Bowel cancer rates are soaring in younger people because of poor diets and lack of exercise, according to new research.
A study across Europe found bowel cancer rates increased by six per cent every year between 2008 and 2016 among 20 to 39-year-olds – and the under-30s were most at risk.
Colon tumours, the most common form of the disease that begin in the large bowel, rose by a shocking 7.4 per cent annually.
A similar pattern has been identified in the US as twenty- and thirty-somethings adopt a couch potato lifestyle fuelled by burgers, pizzas and chicken nuggets.
Dr Fanny Vuik, of the Department of Gastroenterology and Hepatology at the Erasmus University Medical Centre in Holland, said: “The cause for this upward trend is still unknown.
“It may be related to increasingly sedentary lifestyles, obesity and poor diets – all of which are known colorectal cancer risk factors.”
She said it adds to evidence public health authorities should make screening available much earlier than is currently offered.
BBC newsreader George Alagiah, who is receiving treatment for bowel cancer for the second time, is among those who have called for earlier testing.
Colorectal cancer is the medical term for bowel cancer. Three-in-four cases start in the colon and a quarter in the rectum – the back passage.
It’s the fourth most common cancer in the UK and is usually diagnosed in the over 60s.
But data from national cancer registries in the UK and 19 other European countries – including Ireland – highlighted it’s increasing prevalence in the under 40s.
The analysis spanning more than a quarter of a century found colon cancer incidence increased by a more modest 1.5 percent a year from 1990 to 2008 – and then ballooned. Rectal cancer went up by 1.8 percent annually from 1990 to 2016.
Among 40 to 49 year-olds the overall number of colorectal cases ros by 1.4 percent every year from 2005.
Speaking at a United European Gastroenterology conference in Vienna, Austria, Dr Vuik : “We are aware of investigations in the North American population that demonstrates that colorectal cancer is increasing in young adults.
“In Europe, however, information until now has been limited and it’s worrying to see the startling rates at which colorectal cancer is increasing in the young.”
Traditionally considered a disease that affects people over the age of 50 bowel cancer is the second most common form of the disease across Europe.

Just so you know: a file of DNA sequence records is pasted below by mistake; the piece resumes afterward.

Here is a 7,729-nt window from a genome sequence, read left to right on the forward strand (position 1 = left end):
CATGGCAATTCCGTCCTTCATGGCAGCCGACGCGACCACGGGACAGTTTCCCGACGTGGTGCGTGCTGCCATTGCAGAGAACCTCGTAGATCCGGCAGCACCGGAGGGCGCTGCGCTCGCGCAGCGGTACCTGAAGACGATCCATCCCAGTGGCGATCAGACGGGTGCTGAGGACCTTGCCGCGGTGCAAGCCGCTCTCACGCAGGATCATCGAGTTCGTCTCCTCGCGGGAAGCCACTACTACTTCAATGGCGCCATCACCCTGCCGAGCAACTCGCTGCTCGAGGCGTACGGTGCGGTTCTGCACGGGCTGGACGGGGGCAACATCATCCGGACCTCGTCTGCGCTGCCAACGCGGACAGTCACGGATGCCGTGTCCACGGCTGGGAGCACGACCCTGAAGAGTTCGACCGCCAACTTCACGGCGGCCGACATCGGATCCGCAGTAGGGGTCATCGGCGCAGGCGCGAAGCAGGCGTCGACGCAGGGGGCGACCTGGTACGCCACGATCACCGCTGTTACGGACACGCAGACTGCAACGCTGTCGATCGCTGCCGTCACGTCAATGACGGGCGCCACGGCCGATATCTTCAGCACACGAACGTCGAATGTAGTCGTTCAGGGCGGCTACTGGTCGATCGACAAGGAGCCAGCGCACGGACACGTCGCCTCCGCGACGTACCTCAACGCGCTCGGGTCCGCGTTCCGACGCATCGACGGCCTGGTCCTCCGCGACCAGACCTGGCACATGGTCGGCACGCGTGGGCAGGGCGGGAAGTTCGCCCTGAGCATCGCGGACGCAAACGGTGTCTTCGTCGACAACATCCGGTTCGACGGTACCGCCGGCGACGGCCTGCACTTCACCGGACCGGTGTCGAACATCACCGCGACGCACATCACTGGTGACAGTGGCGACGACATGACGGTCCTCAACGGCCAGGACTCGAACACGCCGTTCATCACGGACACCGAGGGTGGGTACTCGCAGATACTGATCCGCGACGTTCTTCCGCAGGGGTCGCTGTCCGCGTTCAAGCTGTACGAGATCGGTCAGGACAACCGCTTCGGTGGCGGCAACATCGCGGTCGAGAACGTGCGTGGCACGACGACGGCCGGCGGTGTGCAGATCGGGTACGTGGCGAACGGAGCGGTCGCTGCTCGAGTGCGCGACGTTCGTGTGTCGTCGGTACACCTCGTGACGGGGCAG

About 500,000 new cases are diagnosed every year with men more likely to suffer than women.
Studies have found bowel tumours in younger patients are often more aggressive and more likely to be caught at a later stage than in older populations.
Dr Vuik said: “Increased awareness and further research to elucidate causes for this trend are needed and may help to set up screening strategies to prevent and detect these cancers at an early and curable stage.”
Strong evidence supports bowel cancer screening to reduce incidence and mortality rates.
But many of these programmes commence at the ages of 50 and 55. Inequalities in the type of screening offered, as well as participation and detection rates, are currently present throughout the continent.
Dr Vuik added: “The highest increase in incidence was found in adults between 20 to 29 years of age.
“Therefore, identifying those young adults at high risk of colorectal cancer is essential to ensuring early diagnosis and optimal patient outcomes.”
Earlier this year it was announced men and women in England will be offered bowel cancer testing from the age of 50.
A UK National Screening Committee evidence review recommended everyone from 50 to 74 should be sent the home test kits – which detect cancer markers in a small faecal sample.
Mr Alagiah, 62, blamed NHS cuts for his late diagnosis. The move brings England in line with Scotland.
The faecal immunological test (FIT) is simple and highly accurate, marking a big improvement on the previous test which looked for traces of blood rather than cancer markers.
From this autumn the current screening group of 60 to 74-year-olds will have access to the test every two years, lowering the need for unnecessary, invasive follow up tests.
It’s expected to be gradually rolled out to over-55s, followed by over-50s, but no timetable has yet been given.
Bowel cancer kills more than 16,000 people in Britain each year.